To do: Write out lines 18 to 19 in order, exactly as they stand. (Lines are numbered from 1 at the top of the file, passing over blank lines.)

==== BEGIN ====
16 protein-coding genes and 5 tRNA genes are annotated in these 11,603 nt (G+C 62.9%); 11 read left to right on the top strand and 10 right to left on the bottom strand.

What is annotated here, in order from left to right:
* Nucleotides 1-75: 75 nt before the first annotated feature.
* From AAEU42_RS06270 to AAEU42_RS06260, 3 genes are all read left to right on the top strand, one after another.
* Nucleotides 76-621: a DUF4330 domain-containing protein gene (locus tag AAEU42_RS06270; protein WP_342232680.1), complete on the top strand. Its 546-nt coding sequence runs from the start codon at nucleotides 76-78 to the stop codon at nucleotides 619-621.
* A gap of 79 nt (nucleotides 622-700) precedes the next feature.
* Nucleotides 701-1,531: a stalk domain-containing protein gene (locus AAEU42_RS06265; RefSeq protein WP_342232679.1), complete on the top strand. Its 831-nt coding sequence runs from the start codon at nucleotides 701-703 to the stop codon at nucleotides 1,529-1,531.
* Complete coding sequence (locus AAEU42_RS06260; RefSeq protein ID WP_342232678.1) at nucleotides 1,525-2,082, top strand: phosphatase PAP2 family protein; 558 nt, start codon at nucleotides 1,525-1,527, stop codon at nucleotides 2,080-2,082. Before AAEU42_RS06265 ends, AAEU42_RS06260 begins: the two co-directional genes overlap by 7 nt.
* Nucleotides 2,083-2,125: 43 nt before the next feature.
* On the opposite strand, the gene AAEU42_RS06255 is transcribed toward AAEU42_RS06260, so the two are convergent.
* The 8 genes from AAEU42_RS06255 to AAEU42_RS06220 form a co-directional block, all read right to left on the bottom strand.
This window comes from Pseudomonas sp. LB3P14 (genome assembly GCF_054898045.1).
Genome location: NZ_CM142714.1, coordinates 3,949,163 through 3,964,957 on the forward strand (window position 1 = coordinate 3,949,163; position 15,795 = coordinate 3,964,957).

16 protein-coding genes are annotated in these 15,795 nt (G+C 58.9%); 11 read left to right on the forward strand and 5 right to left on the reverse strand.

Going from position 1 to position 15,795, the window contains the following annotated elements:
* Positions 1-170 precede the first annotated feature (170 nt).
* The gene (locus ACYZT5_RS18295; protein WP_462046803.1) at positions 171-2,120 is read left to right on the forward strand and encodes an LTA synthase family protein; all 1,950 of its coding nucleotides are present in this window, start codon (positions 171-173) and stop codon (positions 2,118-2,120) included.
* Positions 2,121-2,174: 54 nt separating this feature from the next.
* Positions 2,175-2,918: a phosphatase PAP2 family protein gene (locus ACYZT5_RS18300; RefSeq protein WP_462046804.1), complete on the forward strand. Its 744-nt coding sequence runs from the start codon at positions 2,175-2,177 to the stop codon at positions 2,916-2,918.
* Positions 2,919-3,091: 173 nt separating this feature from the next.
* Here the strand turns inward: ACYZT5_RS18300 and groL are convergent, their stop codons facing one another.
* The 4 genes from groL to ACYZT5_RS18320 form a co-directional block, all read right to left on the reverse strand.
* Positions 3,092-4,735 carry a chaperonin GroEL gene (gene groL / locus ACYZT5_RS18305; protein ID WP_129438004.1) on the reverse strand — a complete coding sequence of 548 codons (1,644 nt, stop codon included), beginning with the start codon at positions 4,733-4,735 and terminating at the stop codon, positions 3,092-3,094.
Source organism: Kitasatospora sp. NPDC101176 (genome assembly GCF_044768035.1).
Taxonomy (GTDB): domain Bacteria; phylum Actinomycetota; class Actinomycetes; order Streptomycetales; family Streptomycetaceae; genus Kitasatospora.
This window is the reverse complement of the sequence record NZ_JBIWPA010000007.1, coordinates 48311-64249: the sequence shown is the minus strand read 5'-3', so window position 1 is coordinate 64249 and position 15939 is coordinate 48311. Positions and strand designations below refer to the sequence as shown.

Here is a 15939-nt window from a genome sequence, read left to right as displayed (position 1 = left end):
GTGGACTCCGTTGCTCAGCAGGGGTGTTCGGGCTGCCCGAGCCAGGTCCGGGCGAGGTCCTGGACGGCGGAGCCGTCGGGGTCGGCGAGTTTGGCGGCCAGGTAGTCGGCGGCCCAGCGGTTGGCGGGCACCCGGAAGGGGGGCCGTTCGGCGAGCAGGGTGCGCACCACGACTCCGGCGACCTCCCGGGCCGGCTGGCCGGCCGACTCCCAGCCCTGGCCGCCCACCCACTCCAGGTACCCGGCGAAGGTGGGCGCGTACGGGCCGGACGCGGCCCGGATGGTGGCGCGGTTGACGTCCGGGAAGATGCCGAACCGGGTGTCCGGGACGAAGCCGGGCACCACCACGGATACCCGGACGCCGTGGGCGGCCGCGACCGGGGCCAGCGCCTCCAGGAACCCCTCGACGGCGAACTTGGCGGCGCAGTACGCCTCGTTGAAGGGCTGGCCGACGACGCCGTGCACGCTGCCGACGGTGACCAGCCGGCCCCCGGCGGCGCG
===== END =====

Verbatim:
* Positions 2,121-2,174: 54 nt separating this feature from the next.
* Positions 2,175-2,918: a phosphatase PAP2 family protein gene (locus ACYZT5_RS18300; RefSeq protein WP_462046804.1), complete on the forward strand. Its 744-nt coding sequence runs from the start codon at positions 2,175-2,177 to the stop codon at positions 2,916-2,918.